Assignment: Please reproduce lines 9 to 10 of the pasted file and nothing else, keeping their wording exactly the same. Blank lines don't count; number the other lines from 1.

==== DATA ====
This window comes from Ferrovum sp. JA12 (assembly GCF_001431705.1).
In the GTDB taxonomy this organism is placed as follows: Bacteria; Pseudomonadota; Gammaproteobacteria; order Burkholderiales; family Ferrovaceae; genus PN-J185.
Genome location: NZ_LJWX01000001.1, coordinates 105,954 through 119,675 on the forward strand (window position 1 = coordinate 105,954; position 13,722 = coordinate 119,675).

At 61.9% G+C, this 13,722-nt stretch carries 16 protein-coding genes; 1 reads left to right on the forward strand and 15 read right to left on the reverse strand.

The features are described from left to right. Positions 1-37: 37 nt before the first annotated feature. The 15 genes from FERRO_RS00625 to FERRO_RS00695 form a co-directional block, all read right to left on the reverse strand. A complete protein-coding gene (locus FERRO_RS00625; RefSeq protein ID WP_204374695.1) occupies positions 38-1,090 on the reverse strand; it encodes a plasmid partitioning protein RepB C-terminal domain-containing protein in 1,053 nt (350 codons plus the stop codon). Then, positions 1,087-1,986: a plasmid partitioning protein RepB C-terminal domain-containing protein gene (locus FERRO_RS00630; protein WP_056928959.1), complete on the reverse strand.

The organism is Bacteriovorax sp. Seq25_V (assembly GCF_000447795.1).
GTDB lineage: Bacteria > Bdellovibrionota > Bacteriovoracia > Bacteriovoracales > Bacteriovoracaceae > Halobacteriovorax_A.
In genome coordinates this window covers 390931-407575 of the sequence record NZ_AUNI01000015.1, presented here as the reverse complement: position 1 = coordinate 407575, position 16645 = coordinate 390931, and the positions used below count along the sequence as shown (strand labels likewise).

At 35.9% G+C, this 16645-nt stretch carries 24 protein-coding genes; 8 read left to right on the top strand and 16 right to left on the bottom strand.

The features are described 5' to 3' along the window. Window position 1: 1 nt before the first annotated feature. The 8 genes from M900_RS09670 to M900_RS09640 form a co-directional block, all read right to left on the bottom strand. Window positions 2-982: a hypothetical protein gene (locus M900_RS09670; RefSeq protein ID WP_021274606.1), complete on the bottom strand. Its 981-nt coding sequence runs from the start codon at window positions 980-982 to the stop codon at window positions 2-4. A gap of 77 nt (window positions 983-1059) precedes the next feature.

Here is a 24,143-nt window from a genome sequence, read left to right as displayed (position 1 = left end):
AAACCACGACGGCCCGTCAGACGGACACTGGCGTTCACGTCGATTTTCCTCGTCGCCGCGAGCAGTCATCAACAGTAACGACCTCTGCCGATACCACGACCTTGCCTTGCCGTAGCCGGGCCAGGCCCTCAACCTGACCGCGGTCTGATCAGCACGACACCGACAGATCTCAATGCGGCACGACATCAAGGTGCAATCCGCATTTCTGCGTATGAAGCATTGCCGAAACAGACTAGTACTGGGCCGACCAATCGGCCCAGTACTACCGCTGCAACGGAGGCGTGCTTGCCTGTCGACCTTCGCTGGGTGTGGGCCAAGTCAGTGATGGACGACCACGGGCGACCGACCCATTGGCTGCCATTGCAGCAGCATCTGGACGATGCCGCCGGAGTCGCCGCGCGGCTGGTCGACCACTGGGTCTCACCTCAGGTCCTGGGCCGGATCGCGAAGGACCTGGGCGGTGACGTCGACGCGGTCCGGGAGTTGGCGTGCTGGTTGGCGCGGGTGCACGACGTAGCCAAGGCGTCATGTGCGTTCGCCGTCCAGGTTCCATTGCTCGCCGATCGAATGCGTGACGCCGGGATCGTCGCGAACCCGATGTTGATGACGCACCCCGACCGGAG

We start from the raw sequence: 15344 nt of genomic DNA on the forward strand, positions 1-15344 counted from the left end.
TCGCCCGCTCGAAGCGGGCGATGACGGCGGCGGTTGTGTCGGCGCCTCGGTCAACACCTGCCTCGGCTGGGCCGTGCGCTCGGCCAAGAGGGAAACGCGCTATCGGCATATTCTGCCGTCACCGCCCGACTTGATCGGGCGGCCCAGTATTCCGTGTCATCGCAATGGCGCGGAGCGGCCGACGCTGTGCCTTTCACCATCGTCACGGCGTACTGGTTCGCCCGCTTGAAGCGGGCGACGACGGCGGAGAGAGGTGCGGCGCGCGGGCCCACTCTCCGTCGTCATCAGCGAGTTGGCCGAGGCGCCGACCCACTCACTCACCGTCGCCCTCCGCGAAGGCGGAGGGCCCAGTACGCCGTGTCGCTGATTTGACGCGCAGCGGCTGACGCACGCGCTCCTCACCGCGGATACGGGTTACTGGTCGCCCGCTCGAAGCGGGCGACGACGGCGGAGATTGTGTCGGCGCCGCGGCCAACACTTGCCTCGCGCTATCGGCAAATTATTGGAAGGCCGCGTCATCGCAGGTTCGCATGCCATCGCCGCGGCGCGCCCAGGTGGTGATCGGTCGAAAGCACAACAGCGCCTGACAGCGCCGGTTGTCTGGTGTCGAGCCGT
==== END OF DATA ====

At 35.9% G+C, this 16645-nt stretch carries 24 protein-coding genes; 8 read left to right on the top strand and 16 right to left on the bottom strand.

The features are described 5' to 3' along the window. Window position 1: 1 nt before the first annotated feature. The 8 genes from M900_RS09670 to M900_RS09640 form a co-directional block, all read right to left on the bottom strand. Window positions 2-982: a hypothetical protein gene (locus M900_RS09670; RefSeq protein ID WP_021274606.1), complete on the bottom strand. Its 981-nt coding sequence runs from the start codon at window positions 980-982 to the stop codon at window positions 2-4. A gap of 77 nt (window positions 983-1059) precedes the next feature.